The newlywed couple wanted to learn to garden. They decided to experiment with one lone tomato plant. It was tender and small and ready to grow. There was a plastic sticker in the soil that pictured the future of that plant – lush and large and filled with red juicy tomatoes.
They put it out on the patio and salivated as they waited for the fruit to come – but it didn’t. Each day the plant sagged a little more, the leaves yellowed, and the blossoms fell off. Its growth was stunted.
They became increasingly incensed at their plant. The picture on the sticker mocked them. This was not what they signed on for.
They decided to help the plant meet their expectations. Each day he went out and pulled up on the stalk about an inch or so, hoping to get it to the height where it would begin bearing. She massaged the blossoms hoping to stimulate growth. They were determined to get tomatoes from that plant one way or the other.
They were dumbfounded to find that the poor desperate plant began to die. She said, “Maybe we need to study up.” So, they found a book about tomato farming.
Step 1: Make sure the plant gets plenty of water. “Oops,” she said. “I meant to water it.” Step 2. Give it some plant food. “What? Plants eat?” The list continued: prune it, give it plenty of sun, dust it for pests etc.
He said, “No way.” We already spent a $1.99 on that plant and it has given us nothing. Plus, that sounds like way too much work. “What’s the alternative?” she asked. “Do we take it back to the store or just forget about it and leave it on the patio to rot?
Despite their anger and frustration, they chose to risk it and make the necessary investment. They bought some pruning shears and plant food, and they committed to watering the plant every day.
It wasn’t long after, that they enjoyed fresh salsa on their enchiladas and they (including the tomato plant) lived happily ever after.
Now forget the enchiladas and think about your marriage for a sec.
When we marry, we have expectations of each other. In fact, we even make vows to meet some of those expectations.
But there are others that are not obligatory. Like – “He will be the fixer of my car! “She will cook as good as mom did? Or even “He will put the toilet seat down after he is finished.”
We have a picture in our heads of what the marriage will look like – but there will surely be expectations that go unmet.
A conversation would be in order – a transparent, loving discussion about what’s going on. But change is hard for some of us.
And when he/she doesn’t change, some of us respond as the couple did with the plant. We try to manipulate and force change through criticism, manipulation, argument or just by making their life miserable.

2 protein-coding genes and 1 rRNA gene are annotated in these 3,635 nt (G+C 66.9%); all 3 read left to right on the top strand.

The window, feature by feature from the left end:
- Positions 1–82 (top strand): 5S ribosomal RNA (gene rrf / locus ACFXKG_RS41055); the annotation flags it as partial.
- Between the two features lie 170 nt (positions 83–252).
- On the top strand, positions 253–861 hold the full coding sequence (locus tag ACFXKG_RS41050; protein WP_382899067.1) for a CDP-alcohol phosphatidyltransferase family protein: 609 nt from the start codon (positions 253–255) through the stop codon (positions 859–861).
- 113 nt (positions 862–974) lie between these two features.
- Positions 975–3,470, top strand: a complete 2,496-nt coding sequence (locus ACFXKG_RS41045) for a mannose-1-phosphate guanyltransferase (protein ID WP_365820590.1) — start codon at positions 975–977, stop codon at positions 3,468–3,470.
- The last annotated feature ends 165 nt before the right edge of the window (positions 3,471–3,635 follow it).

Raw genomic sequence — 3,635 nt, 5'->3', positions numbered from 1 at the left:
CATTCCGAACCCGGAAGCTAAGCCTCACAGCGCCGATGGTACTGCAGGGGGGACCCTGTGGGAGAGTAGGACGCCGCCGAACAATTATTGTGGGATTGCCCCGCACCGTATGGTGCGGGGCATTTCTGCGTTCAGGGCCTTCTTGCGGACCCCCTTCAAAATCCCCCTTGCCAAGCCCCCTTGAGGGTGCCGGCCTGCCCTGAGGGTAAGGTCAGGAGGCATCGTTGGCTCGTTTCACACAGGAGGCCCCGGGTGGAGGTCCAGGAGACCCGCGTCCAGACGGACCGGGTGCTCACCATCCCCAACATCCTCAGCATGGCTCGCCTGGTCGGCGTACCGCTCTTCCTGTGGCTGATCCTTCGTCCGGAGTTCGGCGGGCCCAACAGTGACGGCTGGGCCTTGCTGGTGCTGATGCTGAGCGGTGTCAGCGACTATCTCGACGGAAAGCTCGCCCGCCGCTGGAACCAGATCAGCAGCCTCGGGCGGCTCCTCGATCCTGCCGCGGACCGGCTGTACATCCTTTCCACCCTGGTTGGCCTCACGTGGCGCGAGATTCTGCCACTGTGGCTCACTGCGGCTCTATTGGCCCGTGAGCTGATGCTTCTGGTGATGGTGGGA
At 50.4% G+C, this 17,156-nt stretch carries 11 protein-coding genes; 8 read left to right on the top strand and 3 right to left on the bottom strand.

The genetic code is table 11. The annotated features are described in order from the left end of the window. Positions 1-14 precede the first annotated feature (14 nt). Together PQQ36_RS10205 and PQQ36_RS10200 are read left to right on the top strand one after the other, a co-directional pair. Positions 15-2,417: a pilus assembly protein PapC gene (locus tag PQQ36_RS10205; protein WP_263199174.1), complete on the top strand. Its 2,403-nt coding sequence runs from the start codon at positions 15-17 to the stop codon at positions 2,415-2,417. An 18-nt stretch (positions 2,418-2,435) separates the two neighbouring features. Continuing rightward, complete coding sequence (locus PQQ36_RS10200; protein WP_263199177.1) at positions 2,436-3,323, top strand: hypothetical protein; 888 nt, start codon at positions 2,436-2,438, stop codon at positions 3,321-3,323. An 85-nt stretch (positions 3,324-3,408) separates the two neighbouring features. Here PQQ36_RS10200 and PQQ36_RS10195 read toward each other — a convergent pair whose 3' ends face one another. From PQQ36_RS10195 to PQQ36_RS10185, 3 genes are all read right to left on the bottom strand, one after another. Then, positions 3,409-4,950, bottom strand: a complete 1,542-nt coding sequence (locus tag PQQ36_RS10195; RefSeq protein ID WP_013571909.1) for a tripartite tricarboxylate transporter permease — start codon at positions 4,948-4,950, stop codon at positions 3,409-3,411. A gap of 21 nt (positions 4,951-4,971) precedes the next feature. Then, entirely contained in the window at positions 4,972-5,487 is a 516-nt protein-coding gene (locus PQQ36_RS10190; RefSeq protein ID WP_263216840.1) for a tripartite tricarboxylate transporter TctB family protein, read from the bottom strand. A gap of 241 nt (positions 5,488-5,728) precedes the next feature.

“Why can’t you cook like my mom?” “I always thought my husband would be a better provider.”
“I wish you would have warned me about this before we were married.” “You are sleeping on the sofa tonight.” “My dad always lowered the toilet seat.” And on its goes.
That kind of toxic environment kills a relationship. The marriage withers and dies just as surely as it did with the plant. What then? Take it back to the store in terms of a divorce; or maybe just do the “right thing” and stay together but ignore each other the rest of your lives.
No one wants to live that way – do they?
Better to consult the book. And the book says, “Instead of being motivated by selfish ambition or vanity, each of you should, in humility, be moved to treat one another as more important than yourself. Each of you should be concerned not only about your own interests, but about the interests of others as well. – Philippians 2:3-4 NETBible®
In other words, we need to create the environment of the tomato plant – to offer lots of water, and plant food, and sunshine and so on. That is where growth takes place.
Instead of being critical of her housework, grab a vacuum and help out. Rather than ridicule him because he doesn’t know how to change a tire, encourage him about the things he does well. Praise her for her cooking! Thank him for reading to the kids.
Treat your spouse as being more important to you than you are.
Forget the expectations. Love your spouse for who they are.
Forget the criticism – it is toxic and will never help your spouse meet your expectations.
Give your tomato plant a healthy place to grow and he/she will.
And the tomatoes will be excellent!
A PRAYER: Lord, help become a wiser gardener for the sake of my spouse, and the health of our marriage.